The Baritone Horn vs. the Euphonium

Sad to say, many people still confuse the Baritone Horn* with the Euphonium.  Safe to say, if you are in the U.S, you are dealing with a Euphonium.  Only in the rare instances of British-style brass bands will you have a true Baritone Horn.

*Note: I always use the term Baritone Horn and not simply Baritone.  I do this to make sure I am as clear as possible in which instrument I want.  Baritone is an ambiguous term.  Properly, it means a male voice between a tenor and a bass, but it can refer to a size of saxophone, a size of ukulele, a size of flute (in new nomenclature – see my post on flute species), or a string instrument (Baryton).

A true Baritone Horn is a narrow bore, slightly conical instrument that is closer to the Cornet in structure.  A Euphonium is a wide bore, hugely conical instrument that is closer to the Flügelhorn in structure.  The Baritone Horn, Alto/Tenor Horn, and Cornet form a cohesive family, while the Flügelhorn, Euphonium, and Tubas form another cohesive family.

There are even manufacturers who get this difference wrong.  The American maker King has an instrument in their catalog (model 623) that they state is a “Baritone,” but upon inspection, these instruments are actually compact Euphoniums.

Both the Baritone Horn and Euphonium stem from Sax’s family of saxhorns.  The problem lies in that Sax himself created two families and united them under one name, so that the soprano through baritone members were one family and the bass and contrabass members were another.  The only pitch that overlapped the two “families” were the two members in 9-foot B-flat.  Sax called these the Baritone and the Bass.  Today, their descendants are the modern Baritone Horn and Euphonium respectively.

What I’ve found is a series of YouTube videos by the Euphonium virtuoso David Werden who demonstrates three different instruments: a Euphonium, a Baritone Horn, and a Double-Belled Euphonium.  A Double-Belled Euphonium is a Euphonium that has a second, smaller bell (smaller than a normal trombone bell) that will give an echo effect.  It is basically two instruments built into one and can be changed between as simply as pressing a valve.

Mr. Werden plays the same piece (“Neapolitan Dance” by Tchaikovsky) on all three instruments.  Note how much smaller the Baritone Horn is than the Euphonium.


Baritone Horn

Double-Belled Euphonium

After watching these videos, note the drastic sound difference between the smooth, mellow Euphonium and the bright and bouncy Baritone Horn.  These instruments should never be confused for one another.

7 thoughts on “The Baritone Horn vs. the Euphonium

  1. Ben Williams

    I’ve spent a lot of time playing baritone horn at a pretty high level in British brass bands. I think it’s an incredibly underrated instrument. It has all the technical facility and range (with a 4 valve model) of a euphonium, but blends far better in a small ensemble.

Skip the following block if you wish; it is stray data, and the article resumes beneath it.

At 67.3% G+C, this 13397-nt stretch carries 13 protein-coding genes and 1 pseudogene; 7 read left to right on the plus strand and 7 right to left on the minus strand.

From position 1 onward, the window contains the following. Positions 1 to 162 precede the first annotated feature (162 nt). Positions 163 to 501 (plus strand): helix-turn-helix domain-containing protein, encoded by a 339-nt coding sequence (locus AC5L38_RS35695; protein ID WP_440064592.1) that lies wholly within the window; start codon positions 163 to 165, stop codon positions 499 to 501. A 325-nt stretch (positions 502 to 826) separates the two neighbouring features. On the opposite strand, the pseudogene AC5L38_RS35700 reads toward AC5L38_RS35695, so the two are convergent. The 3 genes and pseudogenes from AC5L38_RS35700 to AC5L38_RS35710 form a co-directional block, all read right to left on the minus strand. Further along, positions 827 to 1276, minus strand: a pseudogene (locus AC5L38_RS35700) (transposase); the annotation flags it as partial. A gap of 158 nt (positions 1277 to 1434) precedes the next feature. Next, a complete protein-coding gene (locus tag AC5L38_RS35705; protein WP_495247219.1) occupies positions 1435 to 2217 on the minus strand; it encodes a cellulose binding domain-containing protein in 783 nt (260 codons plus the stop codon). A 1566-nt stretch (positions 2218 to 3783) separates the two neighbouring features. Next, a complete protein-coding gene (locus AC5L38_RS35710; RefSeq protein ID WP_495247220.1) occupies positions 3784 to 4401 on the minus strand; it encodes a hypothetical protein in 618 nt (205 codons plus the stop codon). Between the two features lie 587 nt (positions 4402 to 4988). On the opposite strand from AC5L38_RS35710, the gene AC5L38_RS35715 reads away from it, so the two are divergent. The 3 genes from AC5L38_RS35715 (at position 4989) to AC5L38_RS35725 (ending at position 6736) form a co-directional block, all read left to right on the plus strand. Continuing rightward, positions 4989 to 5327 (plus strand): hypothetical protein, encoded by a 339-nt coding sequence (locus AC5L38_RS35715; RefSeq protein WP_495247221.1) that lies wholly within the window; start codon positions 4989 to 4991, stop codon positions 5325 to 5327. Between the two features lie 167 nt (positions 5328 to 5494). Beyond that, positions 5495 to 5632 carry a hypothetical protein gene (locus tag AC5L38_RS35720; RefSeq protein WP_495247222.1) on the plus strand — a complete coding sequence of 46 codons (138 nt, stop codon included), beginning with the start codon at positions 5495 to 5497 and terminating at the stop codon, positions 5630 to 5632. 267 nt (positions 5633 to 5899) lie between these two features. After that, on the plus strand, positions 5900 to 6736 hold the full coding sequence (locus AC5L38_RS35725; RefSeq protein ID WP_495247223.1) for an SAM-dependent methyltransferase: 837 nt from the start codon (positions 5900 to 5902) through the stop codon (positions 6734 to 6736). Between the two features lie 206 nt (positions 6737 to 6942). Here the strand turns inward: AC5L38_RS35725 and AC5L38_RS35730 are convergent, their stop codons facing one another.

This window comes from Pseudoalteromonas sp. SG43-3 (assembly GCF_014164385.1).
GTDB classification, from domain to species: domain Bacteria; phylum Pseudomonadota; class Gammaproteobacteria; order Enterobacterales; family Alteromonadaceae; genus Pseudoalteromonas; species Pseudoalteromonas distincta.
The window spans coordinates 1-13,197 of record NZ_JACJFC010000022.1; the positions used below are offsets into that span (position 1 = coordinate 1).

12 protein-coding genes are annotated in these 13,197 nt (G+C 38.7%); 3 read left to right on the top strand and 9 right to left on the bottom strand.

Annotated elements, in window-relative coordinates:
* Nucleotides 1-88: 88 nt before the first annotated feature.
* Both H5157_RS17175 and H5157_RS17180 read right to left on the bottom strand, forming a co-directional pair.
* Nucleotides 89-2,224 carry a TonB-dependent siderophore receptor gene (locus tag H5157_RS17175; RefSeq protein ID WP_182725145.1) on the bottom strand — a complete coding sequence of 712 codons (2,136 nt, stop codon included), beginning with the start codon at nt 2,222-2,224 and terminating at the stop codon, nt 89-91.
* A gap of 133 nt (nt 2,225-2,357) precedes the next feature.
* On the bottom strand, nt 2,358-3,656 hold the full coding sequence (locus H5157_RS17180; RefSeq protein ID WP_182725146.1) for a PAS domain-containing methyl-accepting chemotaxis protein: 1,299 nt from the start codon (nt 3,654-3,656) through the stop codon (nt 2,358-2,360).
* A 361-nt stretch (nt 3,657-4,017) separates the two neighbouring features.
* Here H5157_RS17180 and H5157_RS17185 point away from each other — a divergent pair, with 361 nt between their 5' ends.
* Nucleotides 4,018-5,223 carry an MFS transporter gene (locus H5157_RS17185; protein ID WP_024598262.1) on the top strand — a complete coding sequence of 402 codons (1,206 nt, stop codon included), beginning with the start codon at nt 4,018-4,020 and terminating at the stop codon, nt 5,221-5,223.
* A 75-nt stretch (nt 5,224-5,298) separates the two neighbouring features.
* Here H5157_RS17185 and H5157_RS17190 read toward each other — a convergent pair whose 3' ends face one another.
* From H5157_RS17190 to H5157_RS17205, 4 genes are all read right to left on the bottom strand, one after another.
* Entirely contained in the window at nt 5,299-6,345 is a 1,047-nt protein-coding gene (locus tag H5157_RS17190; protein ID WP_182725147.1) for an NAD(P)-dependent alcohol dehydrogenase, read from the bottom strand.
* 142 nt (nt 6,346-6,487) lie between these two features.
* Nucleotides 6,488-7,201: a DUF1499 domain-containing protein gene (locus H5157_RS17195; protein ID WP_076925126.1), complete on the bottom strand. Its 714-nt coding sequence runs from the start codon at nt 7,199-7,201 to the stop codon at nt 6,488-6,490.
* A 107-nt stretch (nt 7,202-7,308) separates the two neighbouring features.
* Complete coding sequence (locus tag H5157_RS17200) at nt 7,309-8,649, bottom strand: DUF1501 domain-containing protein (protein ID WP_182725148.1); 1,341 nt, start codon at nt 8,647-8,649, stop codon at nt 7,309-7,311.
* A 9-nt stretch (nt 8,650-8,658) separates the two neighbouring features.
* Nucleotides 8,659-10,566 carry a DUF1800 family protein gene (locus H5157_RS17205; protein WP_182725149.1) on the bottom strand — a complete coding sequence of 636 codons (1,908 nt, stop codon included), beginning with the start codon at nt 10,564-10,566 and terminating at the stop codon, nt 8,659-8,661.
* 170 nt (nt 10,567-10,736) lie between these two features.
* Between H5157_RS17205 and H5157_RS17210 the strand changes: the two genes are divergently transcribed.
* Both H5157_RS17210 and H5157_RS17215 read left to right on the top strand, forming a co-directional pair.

1. Thanks! I always love feedback from players on these instruments. My only experience with a Baritone Horn was a weird instrument I owned years ago that was really more of a midway instrument between a Baritone Horn and a Euphonium. If you have any links to good videos, let me know.

  2. Pingback: B-flat Baritone Horn | Bandestration

  3. Ron Hyatt

    My experience in the USA from 30 years ago is that there were mini tubas (with 4 valves) that had a more tuba like sound, and a front facing bell version with 3 valves that had a more trombone/trumpet-like sound. Former was “euphonium”, latter Baritone Horn. Difference was in the bore taper.

    1. The bell-front instruments have always been a conundrum. From what I understand from Euphonium scholars, even those instruments, smaller as they are, are still classified as Euphoniums and not as true Baritone Horns.

  4. Michael Sidney Timpson

    You can include a few other “families” to mention in this category. First the “Tenor Tuba” which was a heavier bored, conical, rotary European instrument, that is similar to some Bass Tubas. This term is used interchangeably with Euphonium sometimes, but it was originally a different instrument (you can still see them in German marching bands.) Then there is the cylindrical Trombonium, which is essentially a valve trombone/bass trumpet in the shape of a small tuba. In addition (and as an extension of that) there is the Cimbasso, which is an extension of the trumpet family into the bass and contrabass trombone/tuba range, and often appears in differing shapes. Finally, there is the Wagner Tuba, which is a French Horn like instrument in the Euphonium shape that plays in the same register. Also, we may want to mention the Helicon here , a predecessor of the sousaphone, but comes in varying shapes and ranges, still made and played in Europe today. And finally the Saxtuba, Saxhorn and Saxtromba, all of which are various instruments similar to this.

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